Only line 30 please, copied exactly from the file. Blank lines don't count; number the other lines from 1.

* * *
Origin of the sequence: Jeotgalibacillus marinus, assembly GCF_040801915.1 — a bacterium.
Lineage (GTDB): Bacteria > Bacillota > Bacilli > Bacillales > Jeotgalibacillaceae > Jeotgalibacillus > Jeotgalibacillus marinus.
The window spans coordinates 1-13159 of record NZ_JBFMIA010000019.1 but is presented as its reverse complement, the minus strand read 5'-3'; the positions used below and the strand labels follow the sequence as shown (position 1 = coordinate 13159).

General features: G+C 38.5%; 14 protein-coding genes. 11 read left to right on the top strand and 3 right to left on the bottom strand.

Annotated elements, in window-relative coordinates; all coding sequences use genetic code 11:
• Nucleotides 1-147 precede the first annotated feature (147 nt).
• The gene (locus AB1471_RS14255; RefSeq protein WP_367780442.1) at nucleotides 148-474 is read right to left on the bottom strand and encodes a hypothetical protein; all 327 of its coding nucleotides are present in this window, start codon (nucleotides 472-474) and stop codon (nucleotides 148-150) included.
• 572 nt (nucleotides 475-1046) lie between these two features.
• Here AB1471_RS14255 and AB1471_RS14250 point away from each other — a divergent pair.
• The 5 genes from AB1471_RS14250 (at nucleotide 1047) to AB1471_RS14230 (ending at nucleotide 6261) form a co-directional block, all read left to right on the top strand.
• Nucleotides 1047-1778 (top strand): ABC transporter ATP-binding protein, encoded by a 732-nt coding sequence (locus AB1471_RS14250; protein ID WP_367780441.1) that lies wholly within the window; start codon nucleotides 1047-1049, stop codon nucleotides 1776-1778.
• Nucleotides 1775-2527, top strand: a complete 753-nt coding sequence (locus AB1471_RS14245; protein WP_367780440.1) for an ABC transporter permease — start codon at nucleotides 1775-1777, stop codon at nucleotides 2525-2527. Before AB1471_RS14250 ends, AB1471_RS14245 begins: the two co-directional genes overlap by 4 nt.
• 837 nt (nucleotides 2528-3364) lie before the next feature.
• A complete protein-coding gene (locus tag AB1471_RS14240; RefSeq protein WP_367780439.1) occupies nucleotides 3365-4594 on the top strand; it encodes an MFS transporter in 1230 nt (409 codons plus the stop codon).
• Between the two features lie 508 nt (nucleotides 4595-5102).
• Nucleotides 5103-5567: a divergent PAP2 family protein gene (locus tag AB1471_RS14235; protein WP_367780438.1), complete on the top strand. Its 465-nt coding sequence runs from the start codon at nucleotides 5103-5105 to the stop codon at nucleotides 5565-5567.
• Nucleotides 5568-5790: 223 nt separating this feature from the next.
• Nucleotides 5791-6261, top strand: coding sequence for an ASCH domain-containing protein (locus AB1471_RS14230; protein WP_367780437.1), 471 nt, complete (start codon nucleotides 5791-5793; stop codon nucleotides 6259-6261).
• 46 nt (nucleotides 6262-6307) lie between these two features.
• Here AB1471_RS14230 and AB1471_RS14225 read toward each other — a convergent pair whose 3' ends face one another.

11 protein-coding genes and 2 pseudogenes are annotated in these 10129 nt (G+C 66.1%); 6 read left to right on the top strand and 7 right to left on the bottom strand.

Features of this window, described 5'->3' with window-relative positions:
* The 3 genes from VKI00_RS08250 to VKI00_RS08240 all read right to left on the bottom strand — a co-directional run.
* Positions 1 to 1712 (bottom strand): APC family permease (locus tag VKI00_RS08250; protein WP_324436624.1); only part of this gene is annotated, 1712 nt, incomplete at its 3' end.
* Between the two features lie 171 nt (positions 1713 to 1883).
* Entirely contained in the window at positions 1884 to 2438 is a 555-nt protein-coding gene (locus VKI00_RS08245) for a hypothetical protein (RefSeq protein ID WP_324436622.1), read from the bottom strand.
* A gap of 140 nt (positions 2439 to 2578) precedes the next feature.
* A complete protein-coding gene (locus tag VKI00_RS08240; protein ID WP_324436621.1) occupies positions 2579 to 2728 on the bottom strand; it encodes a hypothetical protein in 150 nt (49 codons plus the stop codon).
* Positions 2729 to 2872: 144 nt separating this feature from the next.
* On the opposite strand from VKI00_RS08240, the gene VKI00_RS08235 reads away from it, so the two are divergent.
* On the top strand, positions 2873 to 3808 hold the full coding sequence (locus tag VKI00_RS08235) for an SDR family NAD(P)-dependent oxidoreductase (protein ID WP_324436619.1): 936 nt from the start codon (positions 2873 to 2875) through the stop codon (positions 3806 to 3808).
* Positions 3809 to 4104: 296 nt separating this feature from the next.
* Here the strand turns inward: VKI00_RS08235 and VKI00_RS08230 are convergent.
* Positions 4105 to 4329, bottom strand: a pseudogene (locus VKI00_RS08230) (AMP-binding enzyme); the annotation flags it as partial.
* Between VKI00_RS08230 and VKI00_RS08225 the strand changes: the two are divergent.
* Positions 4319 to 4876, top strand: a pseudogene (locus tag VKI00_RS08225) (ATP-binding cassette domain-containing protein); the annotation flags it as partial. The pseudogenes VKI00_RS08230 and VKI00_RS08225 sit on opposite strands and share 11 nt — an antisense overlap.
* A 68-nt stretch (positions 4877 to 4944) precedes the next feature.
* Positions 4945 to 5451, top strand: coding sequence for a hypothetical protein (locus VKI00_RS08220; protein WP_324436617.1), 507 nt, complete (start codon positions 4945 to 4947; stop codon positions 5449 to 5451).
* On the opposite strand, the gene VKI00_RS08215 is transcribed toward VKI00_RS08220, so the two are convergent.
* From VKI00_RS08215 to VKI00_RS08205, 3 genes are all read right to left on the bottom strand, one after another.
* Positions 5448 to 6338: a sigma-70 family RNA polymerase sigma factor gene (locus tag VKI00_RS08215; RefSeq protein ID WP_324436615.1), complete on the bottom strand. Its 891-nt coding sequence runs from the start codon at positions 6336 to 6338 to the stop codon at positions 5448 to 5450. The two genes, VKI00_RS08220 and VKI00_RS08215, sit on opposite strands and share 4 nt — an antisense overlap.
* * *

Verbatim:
* On the opposite strand from VKI00_RS08240, the gene VKI00_RS08235 reads away from it, so the two are divergent.